If the Nipper had a pedometer how many miles it would have covered since December 2007? I can’t even begin to imagine. When I was on maternity leave I took the girls out every day, either to the local shops or to the park. I later found out that I was probably doing at least four miles a day pushing two rapidly growing babies (plus paraphernalia) along some fairly hilly roads at times. No wonder I lost the baby weight relatively quickly! Even when I went back to work the buggy was in fairly constant use, particularly when the girls changed nurseries and it was easier to bundle them in the Nipper than try and walk two drunk-looking toddlers up the road.

We bumped into the Midwife on the way in and she was clearly delighted with the buggy. Dh gave her a quick demo of its features and an all-important lesson in how to fold it down and back up again. The woman gave birth to healthy boy/girl twins last week and they are already home. She doesn’t have a car so needs a really reliable, sturdy buggy, which the Nipper is. I hope she and the babies can get as much use out of it as we did.

The girls’ first trip in the buggy 21st December 2007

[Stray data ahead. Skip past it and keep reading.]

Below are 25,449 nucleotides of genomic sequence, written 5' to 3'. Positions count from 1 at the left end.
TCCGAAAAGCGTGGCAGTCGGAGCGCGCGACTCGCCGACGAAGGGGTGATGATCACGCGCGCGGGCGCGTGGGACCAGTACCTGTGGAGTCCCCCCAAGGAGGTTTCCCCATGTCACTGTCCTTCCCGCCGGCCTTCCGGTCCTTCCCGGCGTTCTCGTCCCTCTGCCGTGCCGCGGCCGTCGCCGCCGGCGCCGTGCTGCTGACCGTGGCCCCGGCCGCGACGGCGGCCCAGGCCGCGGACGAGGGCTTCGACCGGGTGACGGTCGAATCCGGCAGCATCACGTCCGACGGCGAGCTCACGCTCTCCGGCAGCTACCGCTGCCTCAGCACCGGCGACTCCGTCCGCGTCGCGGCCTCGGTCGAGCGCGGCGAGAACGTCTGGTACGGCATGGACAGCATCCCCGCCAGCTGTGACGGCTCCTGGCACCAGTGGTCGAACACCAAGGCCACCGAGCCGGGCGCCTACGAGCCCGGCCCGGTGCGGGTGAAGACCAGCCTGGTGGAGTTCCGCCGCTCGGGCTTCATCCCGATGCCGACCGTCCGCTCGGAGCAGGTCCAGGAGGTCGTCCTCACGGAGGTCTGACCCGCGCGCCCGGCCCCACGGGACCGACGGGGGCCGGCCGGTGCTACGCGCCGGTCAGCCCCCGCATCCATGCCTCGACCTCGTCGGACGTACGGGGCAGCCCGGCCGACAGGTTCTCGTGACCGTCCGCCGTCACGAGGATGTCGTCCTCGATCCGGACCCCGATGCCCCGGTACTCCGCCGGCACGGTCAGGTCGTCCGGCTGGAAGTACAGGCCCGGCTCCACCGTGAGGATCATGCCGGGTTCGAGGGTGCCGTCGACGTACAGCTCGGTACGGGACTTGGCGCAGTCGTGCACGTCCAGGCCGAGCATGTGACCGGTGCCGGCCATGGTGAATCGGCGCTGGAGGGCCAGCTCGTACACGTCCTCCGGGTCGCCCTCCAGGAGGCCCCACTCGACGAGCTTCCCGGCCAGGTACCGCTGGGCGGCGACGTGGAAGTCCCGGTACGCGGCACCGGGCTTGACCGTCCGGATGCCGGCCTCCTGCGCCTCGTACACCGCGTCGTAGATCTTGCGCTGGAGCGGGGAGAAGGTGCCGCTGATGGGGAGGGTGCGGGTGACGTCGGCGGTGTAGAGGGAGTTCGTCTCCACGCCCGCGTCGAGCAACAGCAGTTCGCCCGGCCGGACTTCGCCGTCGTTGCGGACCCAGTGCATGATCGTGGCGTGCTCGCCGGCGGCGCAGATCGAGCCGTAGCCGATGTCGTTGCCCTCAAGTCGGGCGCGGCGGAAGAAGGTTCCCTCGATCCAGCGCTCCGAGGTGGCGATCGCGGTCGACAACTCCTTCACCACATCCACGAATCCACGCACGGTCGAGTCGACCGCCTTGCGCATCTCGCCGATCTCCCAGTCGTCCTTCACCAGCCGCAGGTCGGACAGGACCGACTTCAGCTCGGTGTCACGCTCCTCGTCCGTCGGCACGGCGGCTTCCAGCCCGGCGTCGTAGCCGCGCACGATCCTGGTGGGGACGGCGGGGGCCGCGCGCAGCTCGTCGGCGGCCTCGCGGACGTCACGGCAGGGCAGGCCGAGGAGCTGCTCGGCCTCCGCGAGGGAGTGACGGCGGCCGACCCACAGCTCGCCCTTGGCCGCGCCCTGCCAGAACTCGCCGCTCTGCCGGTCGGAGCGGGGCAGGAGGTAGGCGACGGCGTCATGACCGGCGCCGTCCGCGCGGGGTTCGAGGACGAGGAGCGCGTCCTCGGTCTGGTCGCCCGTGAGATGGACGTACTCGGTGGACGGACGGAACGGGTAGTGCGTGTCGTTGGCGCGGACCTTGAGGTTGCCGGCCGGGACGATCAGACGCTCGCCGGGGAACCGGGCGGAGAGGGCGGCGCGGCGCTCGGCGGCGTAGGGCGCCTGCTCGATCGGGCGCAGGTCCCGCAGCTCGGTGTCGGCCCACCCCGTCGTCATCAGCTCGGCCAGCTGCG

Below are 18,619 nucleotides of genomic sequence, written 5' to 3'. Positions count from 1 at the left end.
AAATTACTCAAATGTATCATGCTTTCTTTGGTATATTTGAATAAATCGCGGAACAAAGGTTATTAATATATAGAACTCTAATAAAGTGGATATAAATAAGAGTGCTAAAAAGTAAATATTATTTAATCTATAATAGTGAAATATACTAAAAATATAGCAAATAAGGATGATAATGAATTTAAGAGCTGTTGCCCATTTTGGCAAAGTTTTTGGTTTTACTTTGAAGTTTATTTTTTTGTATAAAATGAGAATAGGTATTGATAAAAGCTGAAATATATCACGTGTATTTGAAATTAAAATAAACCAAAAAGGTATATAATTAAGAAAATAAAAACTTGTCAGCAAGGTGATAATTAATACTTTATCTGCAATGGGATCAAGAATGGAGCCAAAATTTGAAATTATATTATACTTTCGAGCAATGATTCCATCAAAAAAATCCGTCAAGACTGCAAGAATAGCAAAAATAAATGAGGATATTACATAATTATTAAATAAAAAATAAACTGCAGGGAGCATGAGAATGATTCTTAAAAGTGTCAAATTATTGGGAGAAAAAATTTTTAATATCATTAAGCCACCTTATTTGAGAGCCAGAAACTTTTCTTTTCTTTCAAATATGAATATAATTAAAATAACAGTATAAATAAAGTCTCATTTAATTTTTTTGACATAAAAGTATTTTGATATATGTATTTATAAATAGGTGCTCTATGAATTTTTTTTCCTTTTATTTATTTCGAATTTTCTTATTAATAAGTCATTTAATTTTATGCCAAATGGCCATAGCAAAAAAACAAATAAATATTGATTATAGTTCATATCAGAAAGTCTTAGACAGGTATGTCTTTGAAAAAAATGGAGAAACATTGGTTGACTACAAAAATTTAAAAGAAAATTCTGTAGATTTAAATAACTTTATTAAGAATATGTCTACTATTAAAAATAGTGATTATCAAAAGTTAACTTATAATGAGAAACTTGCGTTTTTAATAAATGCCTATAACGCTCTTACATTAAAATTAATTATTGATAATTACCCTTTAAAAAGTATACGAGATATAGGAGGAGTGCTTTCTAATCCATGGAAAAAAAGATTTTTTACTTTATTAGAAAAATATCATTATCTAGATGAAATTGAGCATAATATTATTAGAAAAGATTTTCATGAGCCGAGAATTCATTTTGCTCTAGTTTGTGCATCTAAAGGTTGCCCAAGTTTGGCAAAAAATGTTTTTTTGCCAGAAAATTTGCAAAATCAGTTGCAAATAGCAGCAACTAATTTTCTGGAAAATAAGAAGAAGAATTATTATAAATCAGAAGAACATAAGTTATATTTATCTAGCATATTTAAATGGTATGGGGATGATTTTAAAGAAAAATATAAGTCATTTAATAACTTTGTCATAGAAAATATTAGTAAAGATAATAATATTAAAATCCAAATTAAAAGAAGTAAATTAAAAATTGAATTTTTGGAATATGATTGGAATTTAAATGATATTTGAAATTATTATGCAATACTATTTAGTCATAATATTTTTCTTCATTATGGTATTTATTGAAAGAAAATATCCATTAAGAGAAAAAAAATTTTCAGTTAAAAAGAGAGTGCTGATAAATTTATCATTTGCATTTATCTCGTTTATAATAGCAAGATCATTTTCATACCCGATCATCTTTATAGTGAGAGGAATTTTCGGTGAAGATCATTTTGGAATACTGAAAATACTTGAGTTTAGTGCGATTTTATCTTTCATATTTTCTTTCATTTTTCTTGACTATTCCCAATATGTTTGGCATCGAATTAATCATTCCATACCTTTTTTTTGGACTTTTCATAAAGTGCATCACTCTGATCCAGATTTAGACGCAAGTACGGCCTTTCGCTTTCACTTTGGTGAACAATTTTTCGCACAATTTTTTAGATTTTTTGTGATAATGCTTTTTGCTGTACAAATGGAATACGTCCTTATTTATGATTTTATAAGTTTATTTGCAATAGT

Their last buggy trip, 21st August 2010.


Labour of love

Forgive me Blogospehere for I have sinned. I have been a bad, erratic blogger of late. Here’s one of the reasons why:

I actually started this cross-stitch project on Christmas Eve 2008 and originally I planned to give it to the girls – framed – for their 2nd Birthday. Initially, I was able to do lots of work on it but in Summer 2009 I found I had less and less time to do any work on it. In Autumn 2009 we moved house and I didn’t touch it for months.

The threads and board sat on the bookshelf in the living room, taunting me as I sat with my laptop and blogged, or watched television, or played with R and G. I only worked on it when a. The girls were asleep and b. When I wasn’t doing ‘proper’ (paid) worky-work. This compressed the available time into an hour or two a day, which rapidly became an hour or two a week.

The incomplete mice became a bit of a joke in the HoT. I would occasionally pull the board out, sigh and remember how intricate the mice were (do you have any idea how many shades of pink and grey there *actually* are in cross-stitch land?) and hastily shove it out of sight. In it’s unfinished state it taunted me.

Back in the Summer I looked at the (by this time) half-finished project and realised that, with a bit of application on my part, I could get it finished in time for the girls’ 3rd Birthday, in December. 1st December became my deadline and I’m very proud to say that at 11.30pm on 24th November I completed the final stitch.

I already have the frame, bought in a fit of optimism in Spring 2009(!) so I just need to attach the project to some cardboard and wrap it up, ready to present to R and G (who will, I’m sure, be spectacularly unimpressed) on 12th December.

Here are some close up shots, to give you an insight into how tricky it was to complete: